The financial institution Citibanamex anticipates the Bank of Mexico will cut rates in June and its members are increasingly worried about global growth and the possibility of a recession in the United States.
The Bank of Mexico (Banxico) will cut its reference interest rate towards the month of June, by 25 basis points, with what would remain at a level of 8.0 percent, Citibanamex analysts reiterated.
"We confirmed our forecast of a rate cut in June 2019. We believe that this forecast is at risk to some extent given that the Banxico statement remains in a restrictive tone."
In the weeks following the last policy decision, even when the inflation data continues to be favorable, significant increases were observed in various wage indicators and some economic activity data have been better than expected. However, an opportunity to initiate cuts will be presented relatively soon, a member of the Board commented. Except for surprises, the wide range of perspectives expressed in the minutes, the continued appreciation of the peso against the dollar, the greater slack and a Fed plus "dove" support this forecast.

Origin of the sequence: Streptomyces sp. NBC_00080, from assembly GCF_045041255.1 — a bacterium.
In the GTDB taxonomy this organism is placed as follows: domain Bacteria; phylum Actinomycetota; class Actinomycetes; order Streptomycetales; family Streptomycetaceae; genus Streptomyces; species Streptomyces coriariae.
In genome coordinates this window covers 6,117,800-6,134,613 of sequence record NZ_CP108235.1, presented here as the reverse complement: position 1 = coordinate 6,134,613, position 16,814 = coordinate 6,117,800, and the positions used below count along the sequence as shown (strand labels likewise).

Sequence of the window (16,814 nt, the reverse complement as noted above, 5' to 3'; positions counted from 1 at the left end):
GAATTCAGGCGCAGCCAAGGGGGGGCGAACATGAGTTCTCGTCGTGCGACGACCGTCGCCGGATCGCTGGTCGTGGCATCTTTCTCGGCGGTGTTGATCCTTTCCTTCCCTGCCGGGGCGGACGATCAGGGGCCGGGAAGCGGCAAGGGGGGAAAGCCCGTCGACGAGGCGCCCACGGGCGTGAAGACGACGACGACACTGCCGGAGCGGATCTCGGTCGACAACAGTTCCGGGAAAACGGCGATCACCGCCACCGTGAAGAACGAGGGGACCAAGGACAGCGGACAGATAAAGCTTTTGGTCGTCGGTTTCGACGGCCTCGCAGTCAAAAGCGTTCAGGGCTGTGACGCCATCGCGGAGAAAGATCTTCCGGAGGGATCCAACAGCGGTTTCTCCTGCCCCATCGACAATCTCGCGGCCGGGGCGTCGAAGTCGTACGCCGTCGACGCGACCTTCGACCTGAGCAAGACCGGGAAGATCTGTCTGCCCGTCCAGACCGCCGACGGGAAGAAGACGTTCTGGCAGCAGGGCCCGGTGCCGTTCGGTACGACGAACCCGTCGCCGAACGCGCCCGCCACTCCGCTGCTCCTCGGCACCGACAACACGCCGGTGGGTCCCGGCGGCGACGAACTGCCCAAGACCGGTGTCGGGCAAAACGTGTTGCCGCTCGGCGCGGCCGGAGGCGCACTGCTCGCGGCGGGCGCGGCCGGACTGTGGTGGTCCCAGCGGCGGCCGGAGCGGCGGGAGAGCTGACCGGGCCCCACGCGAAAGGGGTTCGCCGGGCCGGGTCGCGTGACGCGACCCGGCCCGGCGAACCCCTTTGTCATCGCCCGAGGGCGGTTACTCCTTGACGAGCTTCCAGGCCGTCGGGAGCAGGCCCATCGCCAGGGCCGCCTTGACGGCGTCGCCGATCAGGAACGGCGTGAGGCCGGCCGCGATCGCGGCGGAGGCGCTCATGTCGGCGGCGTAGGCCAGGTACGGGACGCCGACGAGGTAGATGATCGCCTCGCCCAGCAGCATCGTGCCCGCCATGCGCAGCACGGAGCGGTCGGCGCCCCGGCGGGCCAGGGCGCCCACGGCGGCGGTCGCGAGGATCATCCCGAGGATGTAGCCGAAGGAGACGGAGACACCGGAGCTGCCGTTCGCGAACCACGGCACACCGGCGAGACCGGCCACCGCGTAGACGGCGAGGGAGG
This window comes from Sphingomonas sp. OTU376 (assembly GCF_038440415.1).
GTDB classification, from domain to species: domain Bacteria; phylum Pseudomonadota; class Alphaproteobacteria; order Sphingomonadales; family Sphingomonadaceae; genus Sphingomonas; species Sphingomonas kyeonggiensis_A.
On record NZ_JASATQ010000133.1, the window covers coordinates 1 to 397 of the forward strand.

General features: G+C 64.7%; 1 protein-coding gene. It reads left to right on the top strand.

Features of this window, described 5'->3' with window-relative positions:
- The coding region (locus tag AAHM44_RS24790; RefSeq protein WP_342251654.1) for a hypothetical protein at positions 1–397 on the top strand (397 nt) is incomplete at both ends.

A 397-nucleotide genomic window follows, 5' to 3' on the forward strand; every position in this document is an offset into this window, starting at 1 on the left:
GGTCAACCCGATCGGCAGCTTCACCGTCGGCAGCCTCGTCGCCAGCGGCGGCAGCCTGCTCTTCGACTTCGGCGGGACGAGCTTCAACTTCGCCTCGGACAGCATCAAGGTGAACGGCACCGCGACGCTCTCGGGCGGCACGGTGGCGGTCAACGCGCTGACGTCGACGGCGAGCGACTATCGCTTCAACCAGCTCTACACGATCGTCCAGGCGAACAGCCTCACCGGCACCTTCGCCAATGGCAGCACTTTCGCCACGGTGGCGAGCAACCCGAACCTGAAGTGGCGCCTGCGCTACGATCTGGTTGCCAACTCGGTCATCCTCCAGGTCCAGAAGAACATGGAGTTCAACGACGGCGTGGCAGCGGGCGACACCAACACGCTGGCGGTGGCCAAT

Of course, it would not be surprising if in the May monetary policy decision at least one dissenting vote was given by Deputy Governor Gerardo Esquivel. The financial institution said that Banxico's minutes revealed that members are increasingly worried about global growth and the possibility of a recession in the United States.
The outlook that global growth is slowing and that risks continue to be biased downward was widespread, which was more obvious in the discussion on growth in the United States, with the majority of the members of the Governing Board in agreement that the probability of a recession in that country in the next 12 months increased. However, regarding the outlook for economic activity and inflation in Mexico, the minutes expressed more diverse points of view than what was seen in the statement.
The majority agreed that economic growth continued to slow down in 2019, with a varied perception regarding the magnitude of the slowdown.
"We note especially a change in the order of downside risks to growth, highlighting factors of" uncertainty "that could adversely impact consumption and investment, the possibility of a downgrade in the Pemex or sovereign rating, and lags higher than expected in public spending ".
A couple of members emphasized the possibility of a long list of factors that would imply a more optimistic outlook for growth, which in our opinion begins to reflect the widening of perceptions among the members of the Governing Board.